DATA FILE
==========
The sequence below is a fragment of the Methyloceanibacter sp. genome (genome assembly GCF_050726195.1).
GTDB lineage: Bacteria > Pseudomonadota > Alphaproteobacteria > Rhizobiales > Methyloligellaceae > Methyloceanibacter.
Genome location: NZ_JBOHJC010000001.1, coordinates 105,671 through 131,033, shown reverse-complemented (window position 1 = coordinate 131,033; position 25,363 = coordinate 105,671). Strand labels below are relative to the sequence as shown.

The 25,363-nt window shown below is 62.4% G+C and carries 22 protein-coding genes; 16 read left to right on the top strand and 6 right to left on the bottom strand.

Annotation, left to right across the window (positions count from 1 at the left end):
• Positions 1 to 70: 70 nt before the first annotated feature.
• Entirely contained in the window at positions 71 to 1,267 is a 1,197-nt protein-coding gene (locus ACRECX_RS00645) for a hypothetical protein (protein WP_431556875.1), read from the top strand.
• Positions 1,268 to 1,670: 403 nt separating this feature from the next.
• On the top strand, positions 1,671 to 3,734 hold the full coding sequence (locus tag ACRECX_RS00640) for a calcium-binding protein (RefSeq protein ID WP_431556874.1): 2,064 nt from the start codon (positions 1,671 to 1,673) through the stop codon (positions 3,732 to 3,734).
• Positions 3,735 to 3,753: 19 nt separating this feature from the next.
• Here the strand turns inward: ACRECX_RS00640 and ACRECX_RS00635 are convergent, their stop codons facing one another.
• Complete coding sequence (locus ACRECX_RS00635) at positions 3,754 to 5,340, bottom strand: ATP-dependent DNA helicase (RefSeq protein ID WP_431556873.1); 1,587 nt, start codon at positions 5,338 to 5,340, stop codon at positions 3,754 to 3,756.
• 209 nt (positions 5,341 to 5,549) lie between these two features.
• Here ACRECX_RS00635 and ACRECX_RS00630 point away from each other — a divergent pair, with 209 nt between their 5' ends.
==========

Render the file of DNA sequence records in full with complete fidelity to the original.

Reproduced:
The sequence below is a fragment of the Methyloceanibacter sp. genome (genome assembly GCF_050726195.1).
GTDB lineage: Bacteria > Pseudomonadota > Alphaproteobacteria > Rhizobiales > Methyloligellaceae > Methyloceanibacter.
Genome location: NZ_JBOHJC010000001.1, coordinates 105,671 through 131,033, shown reverse-complemented (window position 1 = coordinate 131,033; position 25,363 = coordinate 105,671). Strand labels below are relative to the sequence as shown.

The 25,363-nt window shown below is 62.4% G+C and carries 22 protein-coding genes; 16 read left to right on the top strand and 6 right to left on the bottom strand.

Annotation, left to right across the window (positions count from 1 at the left end):
• Positions 1 to 70: 70 nt before the first annotated feature.
• Entirely contained in the window at positions 71 to 1,267 is a 1,197-nt protein-coding gene (locus ACRECX_RS00645) for a hypothetical protein (protein WP_431556875.1), read from the top strand.
• Positions 1,268 to 1,670: 403 nt separating this feature from the next.
• On the top strand, positions 1,671 to 3,734 hold the full coding sequence (locus tag ACRECX_RS00640) for a calcium-binding protein (RefSeq protein ID WP_431556874.1): 2,064 nt from the start codon (positions 1,671 to 1,673) through the stop codon (positions 3,732 to 3,734).
• Positions 3,735 to 3,753: 19 nt separating this feature from the next.
• Here the strand turns inward: ACRECX_RS00640 and ACRECX_RS00635 are convergent, their stop codons facing one another.
• Complete coding sequence (locus ACRECX_RS00635) at positions 3,754 to 5,340, bottom strand: ATP-dependent DNA helicase (RefSeq protein ID WP_431556873.1); 1,587 nt, start codon at positions 5,338 to 5,340, stop codon at positions 3,754 to 3,756.
• 209 nt (positions 5,341 to 5,549) lie between these two features.
• Here ACRECX_RS00635 and ACRECX_RS00630 point away from each other — a divergent pair, with 209 nt between their 5' ends.